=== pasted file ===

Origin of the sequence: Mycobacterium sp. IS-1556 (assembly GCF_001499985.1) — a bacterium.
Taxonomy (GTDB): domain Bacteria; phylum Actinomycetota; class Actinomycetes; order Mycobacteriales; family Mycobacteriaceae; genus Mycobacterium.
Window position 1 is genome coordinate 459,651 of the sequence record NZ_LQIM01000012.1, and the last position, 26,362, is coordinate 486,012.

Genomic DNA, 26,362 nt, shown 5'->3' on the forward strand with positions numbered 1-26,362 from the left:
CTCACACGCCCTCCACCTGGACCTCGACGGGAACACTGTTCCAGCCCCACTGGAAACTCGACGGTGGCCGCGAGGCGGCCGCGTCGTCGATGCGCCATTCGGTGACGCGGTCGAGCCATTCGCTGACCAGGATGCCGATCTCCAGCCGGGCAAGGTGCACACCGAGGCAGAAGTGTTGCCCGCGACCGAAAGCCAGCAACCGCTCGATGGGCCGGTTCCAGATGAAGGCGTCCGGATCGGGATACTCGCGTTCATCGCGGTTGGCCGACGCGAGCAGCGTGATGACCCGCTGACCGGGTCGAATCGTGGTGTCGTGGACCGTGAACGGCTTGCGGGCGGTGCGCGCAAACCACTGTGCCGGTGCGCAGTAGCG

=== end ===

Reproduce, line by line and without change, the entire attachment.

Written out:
Origin of the sequence: Mycobacterium sp. IS-1556 (assembly GCF_001499985.1) — a bacterium.
Taxonomy (GTDB): domain Bacteria; phylum Actinomycetota; class Actinomycetes; order Mycobacteriales; family Mycobacteriaceae; genus Mycobacterium.
Window position 1 is genome coordinate 459,651 of the sequence record NZ_LQIM01000012.1, and the last position, 26,362, is coordinate 486,012.

Genomic DNA, 26,362 nt, shown 5'->3' on the forward strand with positions numbered 1-26,362 from the left:
CTCACACGCCCTCCACCTGGACCTCGACGGGAACACTGTTCCAGCCCCACTGGAAACTCGACGGTGGCCGCGAGGCGGCCGCGTCGTCGATGCGCCATTCGGTGACGCGGTCGAGCCATTCGCTGACCAGGATGCCGATCTCCAGCCGGGCAAGGTGCACACCGAGGCAGAAGTGTTGCCCGCGACCGAAAGCCAGCAACCGCTCGATGGGCCGGTTCCAGATGAAGGCGTCCGGATCGGGATACTCGCGTTCATCGCGGTTGGCCGACGCGAGCAGCGTGATGACCCGCTGACCGGGTCGAATCGTGGTGTCGTGGACCGTGAACGGCTTGCGGGCGGTGCGCGCAAACCACTGTGCCGGTGCGCAGTAGCG